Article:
As already noted in the observation box in Figure 4, the most common noun sources of cause in the ENPC coincide with the top 3 congruent translations, i.e. if you search for cause in the English translated texts, årsak is the noun that most commonly occurs as its source, as shown in example 19.

(19) Underlig og nifst å tenke på at han var årsak til mitt dypeste hjertesår. (EHA1)
Strange and unsettling to think that he was the cause of my heart’s deepest wound.

In a cross-linguistic perspective this indicates a higher degree of mutual correspondence between årsak and cause than was the case with any of the verb correspondences, thus implying a tighter relation – and a stronger case for equivalence – between the two nouns in terms of form, meaning and use. [23] In order to test the mutual correspondence of the two nouns we need to go outside the scope of this investigation (cf. the dotted horizontal arrow in Figure 2), and look at the English translations of the Norwegian counterparts of cause. In this process it becomes clear that the mutual correspondence of årsak and cause may not be as strong as indicated above, since the typical English translation of årsak is reason rather than cause; see example 20. Incidentally, reason is also the preferred translation of Norwegian grunn.

(20) Årsakene til fattigdommen varierte fra land til land. (GL1)
The reasons for poverty varied from country to country, …

The noun tendencies can be summarized as follows:

  • The closest Norwegian equivalent of cause in terms of semantic prosody is årsak (‘cause’); årsak is also the most commonly used correspondence in the translations.
  • Grunn (‘reason’) is predominantly neutral, but is also found in negative contexts; in 31 of the 87 instances with negative prosody, grunn has been translated into reason (i.e. 36%) and only 3 times into cause. The same tendency is seen for årsak (most commonly translated into reason).
  • The ‘aim/principle’ reading is relatively rare both in English and Norwegian text (represented by sak). Stubbs found this use to contribute to a less negative count for cause overall (1995: 171). It is tempting to draw a similar conclusion for sak, but there is too little material to base this on.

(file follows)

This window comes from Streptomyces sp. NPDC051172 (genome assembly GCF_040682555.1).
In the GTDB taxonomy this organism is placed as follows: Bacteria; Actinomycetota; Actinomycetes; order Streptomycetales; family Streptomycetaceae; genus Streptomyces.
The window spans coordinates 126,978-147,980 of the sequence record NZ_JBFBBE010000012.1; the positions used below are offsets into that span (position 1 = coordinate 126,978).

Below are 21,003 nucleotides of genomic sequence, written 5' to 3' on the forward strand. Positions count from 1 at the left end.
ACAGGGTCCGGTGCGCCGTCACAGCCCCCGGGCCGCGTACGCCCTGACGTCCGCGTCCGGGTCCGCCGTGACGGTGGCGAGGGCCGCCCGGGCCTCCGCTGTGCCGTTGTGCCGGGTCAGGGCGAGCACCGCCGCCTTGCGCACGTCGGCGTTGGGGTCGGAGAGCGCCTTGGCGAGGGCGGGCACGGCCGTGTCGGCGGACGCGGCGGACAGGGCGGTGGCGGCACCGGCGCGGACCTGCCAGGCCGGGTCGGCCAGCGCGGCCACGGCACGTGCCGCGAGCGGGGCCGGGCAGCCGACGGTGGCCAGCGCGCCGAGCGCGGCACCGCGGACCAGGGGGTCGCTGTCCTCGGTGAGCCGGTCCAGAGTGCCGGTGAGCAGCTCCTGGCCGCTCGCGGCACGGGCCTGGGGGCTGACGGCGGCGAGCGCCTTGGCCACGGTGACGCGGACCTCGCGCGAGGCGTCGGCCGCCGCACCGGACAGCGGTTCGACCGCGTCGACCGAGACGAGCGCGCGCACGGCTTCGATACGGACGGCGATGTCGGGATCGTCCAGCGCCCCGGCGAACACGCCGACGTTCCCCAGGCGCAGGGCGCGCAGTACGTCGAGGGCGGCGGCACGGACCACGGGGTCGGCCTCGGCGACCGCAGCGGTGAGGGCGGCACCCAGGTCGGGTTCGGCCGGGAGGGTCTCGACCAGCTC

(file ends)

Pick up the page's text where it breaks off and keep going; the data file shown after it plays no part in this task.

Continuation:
What implications, both with regard to translation and contrastive analysis, do the cross-linguistic tendencies have when both verb and noun uses of cause and their Norwegian correspondences are taken into account? This is a particularly important question in the light of Tognini-Bonelli’s view that “only when functionally complete will a unit of meaning be available as a possible choice to the translator or for comparison to the contrastive linguist” (Tognini-Bonelli 2002: 79).

4.3 Cross-linguistic implications

Even if the Norwegian correspondences do not have the same degree of negative prosody as cause, data from the Norwegian original texts show that negative environments are not unnatural for e.g. føre til or årsak. Thus, in these cases it can be argued that the prosody is naturally preserved in translation by the use of Norwegian non-cognates of cause. However, as pointed out by Dam-Jensen & Zethsen (2006), even in cases where there are “clear negative evaluation tendencies, […] they are not so overwhelming that they prevent the verb from being used neutrally or even positively”, and in the case of Danish medføre ‘lead to’, the negative implications “are not as devastating as are those of forårsage” (Dam-Jensen & Zethsen 2006: 1620), or indeed as those of cause. These observations also apply to all the Norwegian correspondences of cause studied here. This, in turn, may point to a gap between the two languages; there are clear counterparts to cause in Norwegian, i.e. there are correspondences (as shown in the corpus data), but no real equivalent of cause. This is also supported by the fact that cause is clearly less used in English translations than in original text, i.e. there is no one good Norwegian source that would give rise to cause in the translation.

Norwegian and Danish forårsake/forårsage seem to share a negative prosody with cause, based on monolingual data for Norwegian (see Section 4.1) and on Dam-Jensen & Zethsen (2006) for Danish. However, evidence from the bidirectional translation corpus suggests that, in Norwegian, forårsake is not used to the same extent as cause. If this functionally matching item, also in terms of prosody, is overused in translation, it would be marked as translationese, and as such not be a perfect match after all. Again, we are left to infer that Norwegian does not have an item that matches cause at all four levels of the extended lexical unit, and that we in fact have to do with a kind of ‘lexical unit gap’ between the two languages. This should come as no surprise; both Tognini-Bonelli (2001, 2002) and Partington (1998) observe that there exist very few perfect cross-linguistic equivalents. Tognini-Bonelli further argues that a unit is only truly functionally complete when the contextual and functional dimensions are merged, i.e. units where

collocational and colligational patterning (that is lexical and grammatical choices respectively) are intertwined to build up a multi-word unit with a a specific semantic preference, associating the formal patterning with a semantic field, and an identifiable semantic prosody, performing an attitudinal and pragmatic function in the discourse. (Tognini-Bonelli 2002: 79)